Mobile and Internet access has had a greater effect on productivity and economic growth than elsewhere because the continent started from such a small base of fixed-line usage. For example, one-third of Kenya’s GDP now flows through the M-Pesa mobile-payments systems created by Safaricom, a telecom operator. Internet access has also been instrumental in the spread of democracy and greater government openness.
At the same time, African transportation and utility networks are also improving. Private-sector infrastructure investments nearly tripled between 2000 and 2010, and electricity generation has nearly doubled. The African Union’s Programme for Infrastructure Development in Africa, launched in 2010, is prioritizing a series of ambitious infrastructure-development projects for the continent.
Governance and Stability. Recent events in a few countries notwithstanding, Africa is a less risky and more predictable place to do business as the continent increasingly benefits from peaceful political transitions. In 2011, for the first time in history, a majority of African nations were governed by democratically elected leaders. Between 1991 and 1995, Africa endured 35 coups and attempted coups. Between 2006 and 2010, that number had dropped to 14.
Free elections are on the rise. While elections do not ensure robust participatory democracy, they are a step in the right direction. “In the past decade or so, Angolans stopped fighting after half a million people died, and Chad lapsed into peace after four civil wars,” The Economist wrote in a recent cover story. This reduction in violence has made investors and companies more willing to invest.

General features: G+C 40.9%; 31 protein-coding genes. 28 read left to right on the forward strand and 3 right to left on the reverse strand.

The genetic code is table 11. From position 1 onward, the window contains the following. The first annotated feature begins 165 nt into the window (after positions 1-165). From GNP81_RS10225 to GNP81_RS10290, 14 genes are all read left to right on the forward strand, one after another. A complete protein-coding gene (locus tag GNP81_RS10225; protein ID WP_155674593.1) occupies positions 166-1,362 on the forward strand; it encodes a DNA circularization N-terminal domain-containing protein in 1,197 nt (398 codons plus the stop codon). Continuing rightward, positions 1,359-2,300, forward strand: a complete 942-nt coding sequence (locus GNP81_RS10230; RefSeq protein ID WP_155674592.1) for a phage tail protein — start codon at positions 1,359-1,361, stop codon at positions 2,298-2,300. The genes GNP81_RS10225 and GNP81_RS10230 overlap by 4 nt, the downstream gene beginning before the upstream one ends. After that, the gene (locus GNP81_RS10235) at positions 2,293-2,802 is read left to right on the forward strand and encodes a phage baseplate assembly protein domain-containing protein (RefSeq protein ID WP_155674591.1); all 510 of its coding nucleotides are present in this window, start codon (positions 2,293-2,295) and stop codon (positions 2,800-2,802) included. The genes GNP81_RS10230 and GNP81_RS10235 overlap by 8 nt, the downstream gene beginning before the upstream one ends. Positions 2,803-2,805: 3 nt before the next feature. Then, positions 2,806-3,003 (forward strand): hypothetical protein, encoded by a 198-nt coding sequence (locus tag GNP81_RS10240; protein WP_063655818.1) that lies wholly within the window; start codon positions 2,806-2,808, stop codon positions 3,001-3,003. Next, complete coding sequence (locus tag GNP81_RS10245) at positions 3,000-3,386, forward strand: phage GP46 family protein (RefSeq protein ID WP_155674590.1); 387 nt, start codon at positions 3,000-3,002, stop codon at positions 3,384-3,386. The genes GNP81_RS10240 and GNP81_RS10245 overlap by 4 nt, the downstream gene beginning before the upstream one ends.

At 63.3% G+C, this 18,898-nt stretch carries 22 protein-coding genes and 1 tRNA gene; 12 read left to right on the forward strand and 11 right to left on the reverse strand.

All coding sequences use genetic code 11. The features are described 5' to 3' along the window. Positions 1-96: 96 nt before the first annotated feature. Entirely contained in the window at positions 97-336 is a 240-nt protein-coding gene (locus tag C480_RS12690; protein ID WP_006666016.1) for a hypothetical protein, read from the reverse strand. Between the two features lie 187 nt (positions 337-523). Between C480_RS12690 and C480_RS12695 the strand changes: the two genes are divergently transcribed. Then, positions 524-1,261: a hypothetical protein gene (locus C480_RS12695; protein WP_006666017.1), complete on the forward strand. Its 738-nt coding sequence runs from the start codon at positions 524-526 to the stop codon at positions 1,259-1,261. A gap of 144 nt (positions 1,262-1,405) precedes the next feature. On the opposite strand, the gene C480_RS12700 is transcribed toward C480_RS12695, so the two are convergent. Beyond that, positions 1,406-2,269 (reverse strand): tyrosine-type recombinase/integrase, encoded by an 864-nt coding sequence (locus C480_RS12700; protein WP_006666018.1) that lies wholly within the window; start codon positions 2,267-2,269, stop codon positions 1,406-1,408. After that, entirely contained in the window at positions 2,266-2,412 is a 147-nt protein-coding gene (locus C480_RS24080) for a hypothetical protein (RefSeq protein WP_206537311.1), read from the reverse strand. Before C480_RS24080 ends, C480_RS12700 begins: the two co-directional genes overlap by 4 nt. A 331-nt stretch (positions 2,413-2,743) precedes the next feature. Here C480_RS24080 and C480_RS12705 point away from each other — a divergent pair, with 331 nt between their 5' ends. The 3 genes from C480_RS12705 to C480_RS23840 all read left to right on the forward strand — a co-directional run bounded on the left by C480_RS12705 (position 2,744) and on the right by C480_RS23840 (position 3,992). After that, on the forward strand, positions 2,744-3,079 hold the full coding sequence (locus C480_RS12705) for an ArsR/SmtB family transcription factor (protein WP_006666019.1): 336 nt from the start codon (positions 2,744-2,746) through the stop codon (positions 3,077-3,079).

Governments are not just becoming more democratic. They are also becoming more competent and more oriented toward the private sector. A number of today’s African leaders and their cabinets have private- and development-sector experience. Policies such as privatization are increasingly driven by dispassionate analysis and logic.
These forces have promoted the development of more diversified and sustainable national economies and an emerging consumer class. Between 2001 and 2011, the number of Africans with more than $2,700 in annual income—the threshold for discretionary spending in emerging markets—expanded from 104 million to 184 million. By 2017, that number will likely have risen to 257 million. These consumers tend to be forward looking, fascinated by technology, and enamored of brands.
In fact, 88 percent of Africans are optimistic about the future, compared with 72 percent in China, India, and Brazil and 48 percent in mature economies, according to BCG’s survey of 10,000 consumers in eight African countries. (See “2013 Africa Consumer Sentiment Survey,” below.) According to the same survey, 47 percent of African consumers aspire to “trading up” in mobile electronics. Two-thirds reported that brands reflect their identity, values, and sense of belonging, compared with just 34 percent of Chinese, Indian, and Brazilian respondents and only 24 percent of respondents in mature markets.